[/EXCLUDE:file1[+file2][+file3]...]

  source       Specifies the file(s) to copy.
  destination  Specifies the location and/or name of new files.
  /A           Copies only files with the archive attribute set,
               doesn't change the attribute.
  /M           Copies only files with the archive attribute set,
               turns off the archive attribute.
  /D:m-d-y     Copies files changed on or after the specified date.
               If no date is given, copies only those files whose
               source time is newer than the destination time.
  /EXCLUDE:file1[+file2][+file3]...
               Specifies a list of files containing strings.  Each string
               should be in a separate line in the files.  When any of the
               strings match any part of the absolute path of the file to be
               copied, that file will be excluded from being copied.  For
               example, specifying a string like \obj\ or .obj will exclude
               all files underneath the directory obj or all files with the
               .obj extension respectively.
  /P           Prompts you before creating each destination file.
  /S           Copies directories and subdirectories except empty ones.
  /E           Copies directories and subdirectories, including empty ones.
               Same as /S /E. May be used to modify /T.
  /V           Verifies the size of each new file.
  /W           Prompts you to press a key before copying.
  /C           Continues copying even if errors occur.
  /I           If destination does not exist and copying more than one file,
               assumes that destination must be a directory.
  /Q           Does not display file names while copying.
  /F           Displays full source and destination file names while copying.
  /L           Displays files that would be copied.
  /G           Allows the copying of encrypted files to destination that does
               not support encryption.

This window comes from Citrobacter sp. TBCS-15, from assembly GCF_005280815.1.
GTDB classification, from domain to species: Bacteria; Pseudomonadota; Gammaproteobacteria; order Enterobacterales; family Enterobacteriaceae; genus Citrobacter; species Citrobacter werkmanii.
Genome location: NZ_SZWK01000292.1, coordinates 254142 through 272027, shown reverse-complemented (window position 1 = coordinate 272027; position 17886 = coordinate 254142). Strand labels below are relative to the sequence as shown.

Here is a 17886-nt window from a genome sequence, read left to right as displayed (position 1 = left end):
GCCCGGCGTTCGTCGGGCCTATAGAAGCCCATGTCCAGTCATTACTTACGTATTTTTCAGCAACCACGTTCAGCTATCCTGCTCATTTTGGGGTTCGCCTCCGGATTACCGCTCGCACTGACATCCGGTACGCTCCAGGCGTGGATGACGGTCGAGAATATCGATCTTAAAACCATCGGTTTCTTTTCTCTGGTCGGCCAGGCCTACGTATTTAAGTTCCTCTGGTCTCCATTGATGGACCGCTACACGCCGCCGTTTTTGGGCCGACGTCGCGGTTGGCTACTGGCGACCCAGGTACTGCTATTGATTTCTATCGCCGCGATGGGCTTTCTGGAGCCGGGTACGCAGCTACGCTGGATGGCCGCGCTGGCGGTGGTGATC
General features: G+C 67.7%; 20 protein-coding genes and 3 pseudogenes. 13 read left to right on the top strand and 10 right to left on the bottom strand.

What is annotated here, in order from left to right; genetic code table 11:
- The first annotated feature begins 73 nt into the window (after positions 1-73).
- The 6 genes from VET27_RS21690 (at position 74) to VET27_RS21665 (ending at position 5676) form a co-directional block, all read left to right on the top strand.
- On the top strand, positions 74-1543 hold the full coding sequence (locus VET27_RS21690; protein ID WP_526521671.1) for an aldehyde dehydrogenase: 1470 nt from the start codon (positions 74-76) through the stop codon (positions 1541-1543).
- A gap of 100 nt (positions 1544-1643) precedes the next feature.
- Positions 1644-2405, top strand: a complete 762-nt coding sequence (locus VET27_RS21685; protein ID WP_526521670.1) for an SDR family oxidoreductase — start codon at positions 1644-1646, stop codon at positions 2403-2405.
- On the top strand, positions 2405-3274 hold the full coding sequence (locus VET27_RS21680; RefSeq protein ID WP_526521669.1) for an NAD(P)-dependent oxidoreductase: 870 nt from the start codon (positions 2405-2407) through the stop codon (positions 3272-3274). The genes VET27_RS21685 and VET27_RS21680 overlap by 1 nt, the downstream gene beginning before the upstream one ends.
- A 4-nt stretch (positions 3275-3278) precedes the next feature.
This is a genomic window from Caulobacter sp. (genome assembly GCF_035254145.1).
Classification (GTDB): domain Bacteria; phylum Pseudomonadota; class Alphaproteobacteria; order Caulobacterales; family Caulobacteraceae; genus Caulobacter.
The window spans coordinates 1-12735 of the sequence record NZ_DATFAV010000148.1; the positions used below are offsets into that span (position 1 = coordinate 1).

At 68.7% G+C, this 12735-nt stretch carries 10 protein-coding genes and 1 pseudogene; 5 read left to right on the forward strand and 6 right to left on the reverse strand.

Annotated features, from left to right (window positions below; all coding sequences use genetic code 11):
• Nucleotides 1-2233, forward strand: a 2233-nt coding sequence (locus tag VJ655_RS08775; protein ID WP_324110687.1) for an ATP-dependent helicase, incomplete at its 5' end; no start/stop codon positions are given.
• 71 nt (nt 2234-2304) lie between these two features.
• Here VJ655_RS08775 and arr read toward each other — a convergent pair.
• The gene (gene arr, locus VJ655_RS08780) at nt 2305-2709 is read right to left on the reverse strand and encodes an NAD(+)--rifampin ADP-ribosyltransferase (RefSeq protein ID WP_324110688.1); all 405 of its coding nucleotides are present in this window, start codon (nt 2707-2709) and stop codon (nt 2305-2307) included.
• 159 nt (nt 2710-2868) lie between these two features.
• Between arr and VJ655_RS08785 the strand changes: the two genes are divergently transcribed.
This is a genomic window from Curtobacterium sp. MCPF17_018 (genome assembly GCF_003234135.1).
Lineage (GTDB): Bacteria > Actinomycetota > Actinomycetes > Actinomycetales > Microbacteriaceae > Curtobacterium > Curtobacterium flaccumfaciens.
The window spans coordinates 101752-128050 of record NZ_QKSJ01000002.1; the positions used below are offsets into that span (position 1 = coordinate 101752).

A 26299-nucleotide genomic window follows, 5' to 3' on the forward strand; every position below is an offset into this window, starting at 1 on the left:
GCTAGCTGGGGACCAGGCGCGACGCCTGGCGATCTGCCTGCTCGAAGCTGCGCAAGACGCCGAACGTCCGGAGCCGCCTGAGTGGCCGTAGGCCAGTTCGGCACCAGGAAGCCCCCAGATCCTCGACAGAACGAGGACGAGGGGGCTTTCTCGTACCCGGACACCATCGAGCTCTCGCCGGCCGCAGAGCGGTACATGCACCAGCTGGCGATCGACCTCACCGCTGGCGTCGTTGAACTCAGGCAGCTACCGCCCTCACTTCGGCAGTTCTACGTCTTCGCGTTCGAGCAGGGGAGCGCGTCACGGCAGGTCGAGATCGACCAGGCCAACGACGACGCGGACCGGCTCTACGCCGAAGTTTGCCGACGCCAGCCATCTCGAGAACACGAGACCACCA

/H           Copies hidden and system files also.
  /R           Overwrites read-only files.
  /T           Creates directory structure, but does not copy files. Does not
               include empty directories or subdirectories. /T /E includes
               empty directories and subdirectories.
  /U           Copies only files that already exist in destination.
  /K           Copies attributes. Normal Xcopy will reset read-only attributes.
  /N           Copies using the generated short names.
  /O           Copies file ownership and ACL information.
  /X           Copies file audit settings (implies /O).
  /Y           Suppresses prompting to confirm you want to overwrite an
               existing destination file.
  /-Y          Causes prompting to confirm you want to overwrite an
               existing destination file.
  /Z           Copies networked files in restartable mode.
  /B           Copies the Symbolic Link itself versus the target of the link.
  /J           Copies using unbuffered I/O. Recommended for very large files.

The switch /Y may be preset in the COPYCMD environment variable.
This may be overridden with /-Y on the command line.
| improve this answer | |

Your Answer

By clicking “Post Your Answer”, you agree to our terms of service, privacy policy and cookie policy

Not the answer you're looking for? Browse other questions tagged or ask your own question.